After finding a Hailu Mergia tape in a shop in Ethiopia, then Googling a phone number to get in touch, Brian Shimkovitz reissued the dreamy, hypnotic 1985 solo album, Hailu Mergia And His Classical Instrument back in 2013 on his label Awesome Tapes from Africa. With it, he introduced the snake charmer synths and psychedelic-kitsch accordion sounds of this legendary Ethiopian bandleader and jazz musician to a whole new young, hip audience. It was followed up by reissues of Mergia’s 1977 beautiful Ethio-jazz albums Tche Belew and last year’s Wede Harer Guzo, built on moody ancient scales and standards.
Mergia, who was working as an airport taxi driver at the time, loved the out-of-the-blue comeback and the opportunity to tour the world, and now at 71, is keeping the momentum up with new writing. In February, Awesome Tapes released Lala Belu, Mergia’s first new album in over 15 years, recorded in London and mixed in Washington DC, near his home in Maryland.
This could be the taxi of the future. The EZ-GO is a concept by Renault. It’s a fully autonomous ride-hailing service. It doesn’t require a driver to be present. And if necessary, it could be controlled remotely.
It would probably take an encyclopedia to cover the far-reaching benefits that electric vehicles (EV) have already had on our society, and that’s just the tip of the iceberg. Carmakers have not been able to keep up with demand, but that’s in part a good sign since it means consumers are seeing the benefits of electric cars and want them.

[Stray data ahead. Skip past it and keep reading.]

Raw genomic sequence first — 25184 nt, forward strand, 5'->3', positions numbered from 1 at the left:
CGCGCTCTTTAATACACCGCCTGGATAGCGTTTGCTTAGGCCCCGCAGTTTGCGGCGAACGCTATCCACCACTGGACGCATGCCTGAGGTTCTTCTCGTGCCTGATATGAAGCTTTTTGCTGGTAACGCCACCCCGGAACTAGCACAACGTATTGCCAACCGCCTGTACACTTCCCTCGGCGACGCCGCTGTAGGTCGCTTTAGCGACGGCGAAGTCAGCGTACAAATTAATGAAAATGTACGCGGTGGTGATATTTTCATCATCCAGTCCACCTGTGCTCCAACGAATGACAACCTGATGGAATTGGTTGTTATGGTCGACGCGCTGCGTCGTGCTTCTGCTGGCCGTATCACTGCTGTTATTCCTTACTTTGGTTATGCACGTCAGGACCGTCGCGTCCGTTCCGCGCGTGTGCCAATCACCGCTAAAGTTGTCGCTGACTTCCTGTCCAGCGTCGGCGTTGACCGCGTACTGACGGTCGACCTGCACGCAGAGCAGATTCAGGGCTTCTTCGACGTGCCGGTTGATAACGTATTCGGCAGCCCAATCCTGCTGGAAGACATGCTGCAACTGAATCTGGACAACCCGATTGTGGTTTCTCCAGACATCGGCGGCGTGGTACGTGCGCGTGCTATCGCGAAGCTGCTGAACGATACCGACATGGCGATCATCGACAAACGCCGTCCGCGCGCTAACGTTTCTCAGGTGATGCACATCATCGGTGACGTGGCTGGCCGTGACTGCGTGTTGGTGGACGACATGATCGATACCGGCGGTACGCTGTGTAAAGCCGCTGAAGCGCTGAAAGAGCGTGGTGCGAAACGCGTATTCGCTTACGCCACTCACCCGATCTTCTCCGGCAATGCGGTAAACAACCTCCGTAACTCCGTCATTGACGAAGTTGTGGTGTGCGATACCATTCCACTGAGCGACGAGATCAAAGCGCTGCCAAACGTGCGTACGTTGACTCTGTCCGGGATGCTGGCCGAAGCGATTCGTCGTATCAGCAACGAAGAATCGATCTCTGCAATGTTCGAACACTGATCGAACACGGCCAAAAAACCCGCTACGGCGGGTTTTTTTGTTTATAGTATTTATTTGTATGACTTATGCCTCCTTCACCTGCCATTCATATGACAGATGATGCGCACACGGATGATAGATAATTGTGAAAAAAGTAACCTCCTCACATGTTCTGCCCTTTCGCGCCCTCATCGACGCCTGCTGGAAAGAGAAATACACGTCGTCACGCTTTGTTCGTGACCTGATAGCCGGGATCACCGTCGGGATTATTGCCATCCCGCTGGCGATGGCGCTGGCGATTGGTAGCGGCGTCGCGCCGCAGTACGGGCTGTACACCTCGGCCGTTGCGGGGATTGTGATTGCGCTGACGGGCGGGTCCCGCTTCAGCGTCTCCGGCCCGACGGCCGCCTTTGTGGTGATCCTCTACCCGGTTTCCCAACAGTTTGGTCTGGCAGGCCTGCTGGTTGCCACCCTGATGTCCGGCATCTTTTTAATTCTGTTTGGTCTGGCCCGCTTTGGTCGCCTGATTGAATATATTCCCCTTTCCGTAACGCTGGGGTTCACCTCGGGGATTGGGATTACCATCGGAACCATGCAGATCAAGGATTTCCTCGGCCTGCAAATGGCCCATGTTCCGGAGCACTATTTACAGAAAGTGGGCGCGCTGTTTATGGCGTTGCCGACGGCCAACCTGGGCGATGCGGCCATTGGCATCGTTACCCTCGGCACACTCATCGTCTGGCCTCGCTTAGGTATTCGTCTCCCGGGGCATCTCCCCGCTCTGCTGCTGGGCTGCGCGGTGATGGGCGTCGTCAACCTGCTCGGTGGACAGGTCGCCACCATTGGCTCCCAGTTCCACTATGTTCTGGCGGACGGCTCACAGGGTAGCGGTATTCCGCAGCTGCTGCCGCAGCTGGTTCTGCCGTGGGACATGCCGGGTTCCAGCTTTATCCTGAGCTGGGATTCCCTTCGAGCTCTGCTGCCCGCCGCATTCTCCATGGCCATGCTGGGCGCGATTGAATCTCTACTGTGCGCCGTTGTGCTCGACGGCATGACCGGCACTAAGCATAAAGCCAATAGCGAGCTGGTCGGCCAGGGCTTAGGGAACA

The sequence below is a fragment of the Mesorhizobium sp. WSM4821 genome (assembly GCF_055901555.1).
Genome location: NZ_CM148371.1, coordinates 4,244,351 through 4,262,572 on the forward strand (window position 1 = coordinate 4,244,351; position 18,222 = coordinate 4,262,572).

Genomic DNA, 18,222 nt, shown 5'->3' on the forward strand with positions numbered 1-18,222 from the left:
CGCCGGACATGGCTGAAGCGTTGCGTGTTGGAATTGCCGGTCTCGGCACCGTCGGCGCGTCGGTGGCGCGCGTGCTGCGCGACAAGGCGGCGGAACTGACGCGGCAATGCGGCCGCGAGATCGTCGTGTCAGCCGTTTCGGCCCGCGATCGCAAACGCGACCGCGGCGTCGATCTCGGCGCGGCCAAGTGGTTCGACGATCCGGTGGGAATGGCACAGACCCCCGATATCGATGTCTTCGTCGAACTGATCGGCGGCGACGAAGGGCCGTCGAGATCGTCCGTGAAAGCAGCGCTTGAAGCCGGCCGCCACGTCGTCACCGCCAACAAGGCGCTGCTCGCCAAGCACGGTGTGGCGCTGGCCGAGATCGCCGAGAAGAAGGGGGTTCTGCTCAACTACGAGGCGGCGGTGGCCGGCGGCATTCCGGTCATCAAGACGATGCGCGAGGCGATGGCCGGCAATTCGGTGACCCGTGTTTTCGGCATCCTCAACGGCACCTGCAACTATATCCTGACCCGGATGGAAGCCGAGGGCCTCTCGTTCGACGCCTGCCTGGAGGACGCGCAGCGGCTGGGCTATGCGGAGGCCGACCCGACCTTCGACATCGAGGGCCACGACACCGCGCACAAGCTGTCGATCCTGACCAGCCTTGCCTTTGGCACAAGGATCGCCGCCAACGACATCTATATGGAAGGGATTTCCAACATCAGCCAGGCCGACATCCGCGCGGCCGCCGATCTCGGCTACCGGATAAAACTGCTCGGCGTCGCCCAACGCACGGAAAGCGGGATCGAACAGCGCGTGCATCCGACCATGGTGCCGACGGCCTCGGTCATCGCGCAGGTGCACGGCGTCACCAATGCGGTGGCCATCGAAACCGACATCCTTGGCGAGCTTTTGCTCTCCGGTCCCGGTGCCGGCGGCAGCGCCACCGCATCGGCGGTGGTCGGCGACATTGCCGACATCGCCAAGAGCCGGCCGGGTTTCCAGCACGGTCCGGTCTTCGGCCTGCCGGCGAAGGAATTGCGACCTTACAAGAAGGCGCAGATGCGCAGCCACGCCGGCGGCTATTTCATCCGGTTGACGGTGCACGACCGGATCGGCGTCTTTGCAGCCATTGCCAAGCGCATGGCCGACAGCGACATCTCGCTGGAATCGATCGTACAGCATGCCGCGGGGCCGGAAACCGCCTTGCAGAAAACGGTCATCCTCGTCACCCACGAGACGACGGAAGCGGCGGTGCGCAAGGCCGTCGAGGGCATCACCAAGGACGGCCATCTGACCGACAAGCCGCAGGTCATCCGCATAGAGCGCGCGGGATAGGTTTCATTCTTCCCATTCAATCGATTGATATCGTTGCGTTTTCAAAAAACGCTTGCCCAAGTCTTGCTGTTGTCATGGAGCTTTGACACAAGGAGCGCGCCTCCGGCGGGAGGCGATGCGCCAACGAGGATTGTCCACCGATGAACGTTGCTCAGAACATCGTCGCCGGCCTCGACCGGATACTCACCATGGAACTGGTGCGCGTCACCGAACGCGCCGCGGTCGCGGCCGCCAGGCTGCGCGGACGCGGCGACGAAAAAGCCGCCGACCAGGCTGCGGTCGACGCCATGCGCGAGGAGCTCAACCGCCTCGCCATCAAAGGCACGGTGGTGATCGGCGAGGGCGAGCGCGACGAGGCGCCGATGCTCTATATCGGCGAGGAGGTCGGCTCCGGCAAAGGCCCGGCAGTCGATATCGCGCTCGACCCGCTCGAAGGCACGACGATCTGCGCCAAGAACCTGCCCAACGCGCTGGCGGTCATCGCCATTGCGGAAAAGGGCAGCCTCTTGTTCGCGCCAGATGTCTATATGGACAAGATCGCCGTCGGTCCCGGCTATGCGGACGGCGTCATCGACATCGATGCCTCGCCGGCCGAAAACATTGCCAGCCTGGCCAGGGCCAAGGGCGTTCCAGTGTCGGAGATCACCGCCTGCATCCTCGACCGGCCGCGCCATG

JUMP Bikes, an on-demand biking service that has a partnership with Uber, is trying to decide between a possible acquisition and investment offers.
Sources have told TechCrunch that the company is looking into a possible sale to Uber for more than $100 million, or a venture investment round, with one of the possible investors being Mike Moritz of Sequoia Capital.
In addition, there are reports that other parties have been increasing their offers over the past week in a bid to secure ownership of JUMP.
JUMP and Sequoia were unavailable for comment, while Uber declined to comment on the reports.
WASHINGTON — The Washington Nationals’ home opener Thursday is the first of many days this year that parking rules, traffic and transit will change in areas around Nationals Park due to crowds of fans.
With ongoing construction around the stadium, the District Department of Transportation warns that Nationals fans and commuters near the stadium should add extra time to their trips. The delays could also slow commuter buses that stop nearby.
“Heavy traffic and delays are to be expected around the ballpark and on busy routes such as I-295, I-695, I-395 and the Southeast/Southwest Freeway,” DDOT said in a statement.
Continued work to build over the Third Street Tunnel could also add to delays.
Before and after games, traffic signal timing is changed at dozens of intersections in an effort to reduce the backups.